“The future stands still, dear Mr. Kappus, but we move in infinite space”
Franz Xaver Kappus was a young man dreaming of becoming a poet in the early 1903. A great admirer of the already accomplished poet R.M. Rilke, he wrote a letter asking for advice on how to become a poet. This book is 10 letters out of 6 years of correspondence.
We read only Rilke’s answers to Mr. Kappus, but the answers are so universal and thorough that we do not need the question. Mr. Kappus wants to know about life and love and sadness and Rilke is more sad than most and so he has more words on sadness.
I have a soft spot for German poetry and if you can I’d recommend reading it in its original language as some of the poetry and rhythm in language is lost. But not everything is lost. The thoughts and phrasings are unique and the ways of regarding life and sadness causes deep reflection into oneself.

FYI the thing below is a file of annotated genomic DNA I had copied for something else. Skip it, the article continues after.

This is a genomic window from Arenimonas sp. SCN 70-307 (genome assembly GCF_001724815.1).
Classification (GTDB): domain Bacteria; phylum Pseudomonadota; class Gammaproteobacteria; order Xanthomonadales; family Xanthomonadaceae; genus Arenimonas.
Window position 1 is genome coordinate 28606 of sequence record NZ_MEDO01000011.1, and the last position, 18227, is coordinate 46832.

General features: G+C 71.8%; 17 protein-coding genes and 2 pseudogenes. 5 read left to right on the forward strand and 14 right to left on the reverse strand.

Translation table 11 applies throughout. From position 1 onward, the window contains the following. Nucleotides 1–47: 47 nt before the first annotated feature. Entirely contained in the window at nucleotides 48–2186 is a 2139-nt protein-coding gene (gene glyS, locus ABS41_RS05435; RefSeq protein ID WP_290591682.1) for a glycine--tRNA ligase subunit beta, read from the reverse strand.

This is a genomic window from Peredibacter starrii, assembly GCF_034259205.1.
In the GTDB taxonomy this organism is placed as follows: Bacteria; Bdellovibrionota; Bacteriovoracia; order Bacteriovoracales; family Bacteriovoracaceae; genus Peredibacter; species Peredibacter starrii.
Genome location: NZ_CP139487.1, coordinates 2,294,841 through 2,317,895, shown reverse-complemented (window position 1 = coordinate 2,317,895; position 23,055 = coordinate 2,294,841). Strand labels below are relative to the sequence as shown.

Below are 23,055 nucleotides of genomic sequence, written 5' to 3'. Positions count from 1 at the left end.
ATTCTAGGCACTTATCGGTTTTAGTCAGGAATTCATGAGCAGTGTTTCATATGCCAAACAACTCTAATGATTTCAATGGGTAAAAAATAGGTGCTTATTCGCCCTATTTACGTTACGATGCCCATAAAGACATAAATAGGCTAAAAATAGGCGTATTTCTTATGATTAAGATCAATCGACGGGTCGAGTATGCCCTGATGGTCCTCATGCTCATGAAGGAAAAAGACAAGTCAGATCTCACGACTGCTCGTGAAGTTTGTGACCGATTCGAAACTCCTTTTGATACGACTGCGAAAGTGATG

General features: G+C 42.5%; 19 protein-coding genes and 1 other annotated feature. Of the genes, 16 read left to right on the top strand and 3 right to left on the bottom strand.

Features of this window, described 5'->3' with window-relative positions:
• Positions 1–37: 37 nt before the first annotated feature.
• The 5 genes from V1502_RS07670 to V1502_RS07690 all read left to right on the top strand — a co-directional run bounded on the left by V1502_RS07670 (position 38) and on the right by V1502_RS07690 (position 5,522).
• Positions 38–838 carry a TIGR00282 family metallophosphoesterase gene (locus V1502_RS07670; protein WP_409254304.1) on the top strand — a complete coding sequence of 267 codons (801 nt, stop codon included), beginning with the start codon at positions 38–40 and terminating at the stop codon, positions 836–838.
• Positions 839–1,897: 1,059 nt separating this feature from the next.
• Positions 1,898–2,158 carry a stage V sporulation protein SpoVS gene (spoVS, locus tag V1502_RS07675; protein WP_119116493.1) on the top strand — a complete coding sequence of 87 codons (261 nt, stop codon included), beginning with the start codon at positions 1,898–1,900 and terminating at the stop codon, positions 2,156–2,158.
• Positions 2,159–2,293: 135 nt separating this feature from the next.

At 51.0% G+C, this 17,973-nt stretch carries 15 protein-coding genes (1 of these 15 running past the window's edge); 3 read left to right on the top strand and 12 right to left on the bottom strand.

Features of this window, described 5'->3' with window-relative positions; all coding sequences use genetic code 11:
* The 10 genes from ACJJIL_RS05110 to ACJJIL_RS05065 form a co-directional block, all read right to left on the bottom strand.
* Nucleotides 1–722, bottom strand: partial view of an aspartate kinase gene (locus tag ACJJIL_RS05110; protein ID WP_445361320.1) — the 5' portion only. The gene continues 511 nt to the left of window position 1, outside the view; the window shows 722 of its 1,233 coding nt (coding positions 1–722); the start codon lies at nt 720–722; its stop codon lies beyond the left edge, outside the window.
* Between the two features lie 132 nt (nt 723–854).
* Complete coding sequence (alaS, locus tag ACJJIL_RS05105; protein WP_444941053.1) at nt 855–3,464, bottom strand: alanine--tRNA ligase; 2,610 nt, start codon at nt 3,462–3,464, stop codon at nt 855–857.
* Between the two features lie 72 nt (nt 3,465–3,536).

It is a great look into a deep friendship based on admiration and trust. While we never read Kappus’ poetry we get a sense that it is unremarkable, but the Rilke still places immense importance onto it; “Nothing touches a work of art so little as words of criticism”. These words are the crux of the book. Kappus deeply longs to become a poet and Rilke explains that there is no feedback he or anyone can give in order to aid in his aspiration. One simply is a poet, and no criticism will deter the true poet from his path.
This book made me long for deep conversations, for honesty and wonder in my conversations with others. It made me want to read the book again and it made me want to write poetry